British LGBT Activists Claim Victory in Chick-fil-A Closure

News: World News
by David Nussman  •  •  October 25, 2019   

But Chick-fil-A says the location is temporary anyway

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READING, England ( - Chick-fil-A's first location in England will be closing amid blowback from LGBT activists. But some say it was just a temporary location.

When a Chick-fil-A location opened at the Oracle shopping center in Reading, England on Oct. 10, local LGBT activists were quick to call for a boycott. The family that owns the U.S. chain of chicken restaurants has been criticized for opposing same-sex "marriage" and donating to pro-family Christian groups.

LGBT group Reading Pride said in an Oct. 17 statement, "The chain's ethos and moral stance goes completely against our values, and that of the U.K., as we are a progressive country that has legalized same-sex marriage for some years and continues to strive towards equality."

Chick-fil-A commented on the controversy, "We hope our guests in the U.K. will see that Chick-fil-A is a restaurant company focused on serving great food and hospitality, and does not have a social or political agenda."

Amid the pushback, the shopping mall announced it would not extend Chick-fil-A's lease beyond the "six-month pilot period."

Pro-LGBT activists declared it a victory. But in comments to VICE, a Chick-fil-A spokesperson hinted that the company had no solid plans beyond that six-month lease, saying:

We have been very pleased with what we've seen in the U.K. in terms of customer response to our food and our approach to customer service. We mutually agreed to a six-month lease with the Oracle Mall in Reading as part of a longer-term strategy for us as we look to expand our international presence.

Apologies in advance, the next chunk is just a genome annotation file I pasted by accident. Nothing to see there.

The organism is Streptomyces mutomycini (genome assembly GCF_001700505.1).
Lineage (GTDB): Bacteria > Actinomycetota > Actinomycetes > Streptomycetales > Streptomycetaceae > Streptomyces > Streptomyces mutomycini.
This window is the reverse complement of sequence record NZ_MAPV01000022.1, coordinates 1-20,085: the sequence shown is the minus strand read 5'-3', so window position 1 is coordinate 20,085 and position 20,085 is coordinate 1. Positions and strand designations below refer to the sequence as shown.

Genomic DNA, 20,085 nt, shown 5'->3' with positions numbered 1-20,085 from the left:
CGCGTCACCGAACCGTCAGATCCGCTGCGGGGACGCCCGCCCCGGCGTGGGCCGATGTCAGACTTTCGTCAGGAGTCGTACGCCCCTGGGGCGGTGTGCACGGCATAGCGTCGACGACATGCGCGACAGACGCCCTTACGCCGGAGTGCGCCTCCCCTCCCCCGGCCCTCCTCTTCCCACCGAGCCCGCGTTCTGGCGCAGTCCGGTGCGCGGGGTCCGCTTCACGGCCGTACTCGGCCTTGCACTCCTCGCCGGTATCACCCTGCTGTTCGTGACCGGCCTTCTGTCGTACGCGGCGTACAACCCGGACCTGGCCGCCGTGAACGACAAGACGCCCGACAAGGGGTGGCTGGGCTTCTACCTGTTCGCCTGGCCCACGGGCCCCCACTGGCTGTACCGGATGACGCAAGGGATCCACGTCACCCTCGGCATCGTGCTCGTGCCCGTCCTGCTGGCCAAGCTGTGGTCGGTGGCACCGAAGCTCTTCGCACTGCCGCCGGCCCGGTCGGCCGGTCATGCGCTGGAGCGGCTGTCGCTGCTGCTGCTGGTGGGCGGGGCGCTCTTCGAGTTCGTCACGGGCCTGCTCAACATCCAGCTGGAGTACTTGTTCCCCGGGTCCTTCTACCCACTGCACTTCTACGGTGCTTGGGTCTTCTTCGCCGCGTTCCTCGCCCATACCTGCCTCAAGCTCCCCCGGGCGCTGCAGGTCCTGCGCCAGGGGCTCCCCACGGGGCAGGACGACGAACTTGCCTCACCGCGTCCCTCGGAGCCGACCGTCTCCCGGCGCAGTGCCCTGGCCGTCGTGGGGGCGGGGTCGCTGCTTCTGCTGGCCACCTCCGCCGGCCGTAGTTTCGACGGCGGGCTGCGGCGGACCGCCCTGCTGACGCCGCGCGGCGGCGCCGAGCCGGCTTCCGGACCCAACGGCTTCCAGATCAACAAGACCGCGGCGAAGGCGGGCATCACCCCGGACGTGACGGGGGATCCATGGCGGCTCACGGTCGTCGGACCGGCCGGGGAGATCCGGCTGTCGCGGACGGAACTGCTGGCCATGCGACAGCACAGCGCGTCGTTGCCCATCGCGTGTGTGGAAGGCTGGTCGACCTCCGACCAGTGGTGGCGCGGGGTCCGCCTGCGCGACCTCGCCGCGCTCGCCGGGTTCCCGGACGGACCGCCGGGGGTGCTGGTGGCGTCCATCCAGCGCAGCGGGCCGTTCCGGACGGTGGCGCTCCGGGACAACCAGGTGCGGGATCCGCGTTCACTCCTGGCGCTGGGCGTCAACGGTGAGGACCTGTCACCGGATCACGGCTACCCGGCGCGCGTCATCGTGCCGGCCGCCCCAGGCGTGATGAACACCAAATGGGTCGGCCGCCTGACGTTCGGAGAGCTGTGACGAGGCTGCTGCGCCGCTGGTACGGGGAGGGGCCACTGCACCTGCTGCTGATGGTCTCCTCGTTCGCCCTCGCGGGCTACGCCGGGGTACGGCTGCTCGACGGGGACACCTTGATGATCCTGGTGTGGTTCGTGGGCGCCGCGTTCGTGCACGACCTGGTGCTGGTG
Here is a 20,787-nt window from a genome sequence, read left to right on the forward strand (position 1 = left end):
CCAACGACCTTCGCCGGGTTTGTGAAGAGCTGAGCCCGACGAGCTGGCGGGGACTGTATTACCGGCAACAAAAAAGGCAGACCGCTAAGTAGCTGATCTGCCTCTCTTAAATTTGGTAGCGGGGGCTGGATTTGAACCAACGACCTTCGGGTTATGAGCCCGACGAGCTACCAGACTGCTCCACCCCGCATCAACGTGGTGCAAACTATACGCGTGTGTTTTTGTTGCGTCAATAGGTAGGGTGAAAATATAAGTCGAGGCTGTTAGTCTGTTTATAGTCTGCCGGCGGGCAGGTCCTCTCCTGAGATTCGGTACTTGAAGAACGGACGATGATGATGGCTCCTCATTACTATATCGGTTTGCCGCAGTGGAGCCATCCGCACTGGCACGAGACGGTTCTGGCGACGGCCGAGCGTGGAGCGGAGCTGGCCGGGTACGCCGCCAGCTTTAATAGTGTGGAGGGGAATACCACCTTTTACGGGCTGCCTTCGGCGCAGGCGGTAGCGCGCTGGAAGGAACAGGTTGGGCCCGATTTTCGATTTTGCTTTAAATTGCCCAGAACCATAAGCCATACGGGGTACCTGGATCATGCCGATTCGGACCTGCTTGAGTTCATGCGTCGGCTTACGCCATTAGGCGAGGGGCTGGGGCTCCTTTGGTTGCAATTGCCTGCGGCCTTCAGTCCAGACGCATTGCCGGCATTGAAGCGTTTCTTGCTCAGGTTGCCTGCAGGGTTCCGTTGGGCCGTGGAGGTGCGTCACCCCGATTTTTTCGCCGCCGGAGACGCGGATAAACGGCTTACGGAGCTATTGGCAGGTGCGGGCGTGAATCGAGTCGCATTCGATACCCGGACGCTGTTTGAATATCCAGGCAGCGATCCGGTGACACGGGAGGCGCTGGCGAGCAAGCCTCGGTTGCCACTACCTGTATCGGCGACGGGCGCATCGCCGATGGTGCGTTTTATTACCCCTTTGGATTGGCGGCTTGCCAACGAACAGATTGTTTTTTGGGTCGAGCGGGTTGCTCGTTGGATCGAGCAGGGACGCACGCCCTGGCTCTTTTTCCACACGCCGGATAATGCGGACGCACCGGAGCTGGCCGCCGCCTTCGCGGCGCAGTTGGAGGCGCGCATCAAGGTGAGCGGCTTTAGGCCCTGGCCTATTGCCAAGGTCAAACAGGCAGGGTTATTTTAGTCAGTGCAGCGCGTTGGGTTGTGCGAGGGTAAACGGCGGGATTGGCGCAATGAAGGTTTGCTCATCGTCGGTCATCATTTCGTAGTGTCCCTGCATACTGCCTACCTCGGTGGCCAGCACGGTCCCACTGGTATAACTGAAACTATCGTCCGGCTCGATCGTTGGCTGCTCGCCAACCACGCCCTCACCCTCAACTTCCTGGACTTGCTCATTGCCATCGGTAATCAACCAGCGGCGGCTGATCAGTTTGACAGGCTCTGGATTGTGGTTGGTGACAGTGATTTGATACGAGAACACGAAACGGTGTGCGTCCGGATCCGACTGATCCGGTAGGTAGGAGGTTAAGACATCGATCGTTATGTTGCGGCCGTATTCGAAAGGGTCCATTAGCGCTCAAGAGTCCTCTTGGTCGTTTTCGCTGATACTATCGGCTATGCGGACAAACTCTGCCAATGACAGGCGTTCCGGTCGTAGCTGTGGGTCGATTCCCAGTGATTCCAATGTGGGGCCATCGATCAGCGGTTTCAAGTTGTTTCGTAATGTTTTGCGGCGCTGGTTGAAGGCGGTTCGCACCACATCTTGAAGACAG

The restaurant's spokesperson also told VICE that the situation in Reading had been "mischaracterized" by the press.

LGBT groups have said they will continue to have protests outside the Chick-fil-A in Reading until it closes for good.

Martin Cooper, chief executive of Reading Pride, stated, "We're here to inform the community in Reading what has been allowed to set up in our town. It's a business based on anti-LGBT beliefs."

Leftist activists complained that the Chick-fil-A Foundation has donated millions of dollars to the Fellowship of Christian Athletes, the Paul Anderson Youth Home and the US Salvation Army. These organizations, they claim, are hostile to the LGBT agenda.

U.K. Pride Organisers' Network member Stephen Ireland opined, "Parliament should be questioning businesses like this, that work against the values of our amazing country."

But the U.K. Salvation Army told the BBC in a statement that it "strongly objected to being presented as homophobic or transphobic."

In like manner, a Chick-fil-A spokesperson stated, "Our giving has always focused on youth and education. We have never donated with the purpose of supporting a social or political agenda."

U.K.-based journalist Will Maule wrote for The Federalist on Thursday:

For the simple sin of giving away millions of dollars to worthy causes, the popular eatery has fallen victim to the mob of intolerance and will be forced to shutter its doors to a British people who, sadly, hardly got the chance to taste and see that it was good.

Chick-fil-A is the third-largest fast food chain in the United States, falling in behind McDonald's and Starbucks. Its founder, the late Truett Cathy, was a Southern Baptist. He decided the company's restaurants would be closed on Sundays — a practice that remains in effect today. His family has continued to own Chick-fil-A.

For the simple sin of giving away millions of dollars to worthy causes, the popular eatery has fallen victim to the mob of intolerance.

The company says its "corporate purpose" is "to glorify God by being a faithful steward of all that is entrusted to us and to have a positive influence on all who come into contact with Chick-fil-A."

Chick-fil-A's Christian roots have been the cause of controversy for a number of years. Leftists often criticize the company for giving millions in donation money to Christian organizations that support traditional marriage.

In March this year, two U.S. airports walked out on deals to put Chick-fil-A locations in the passenger terminals, citing the company's reputation of being "anti-LGBT." Then in May, the Federal Aviation Administration announced it was investigating religious discrimination claims against the two airports.

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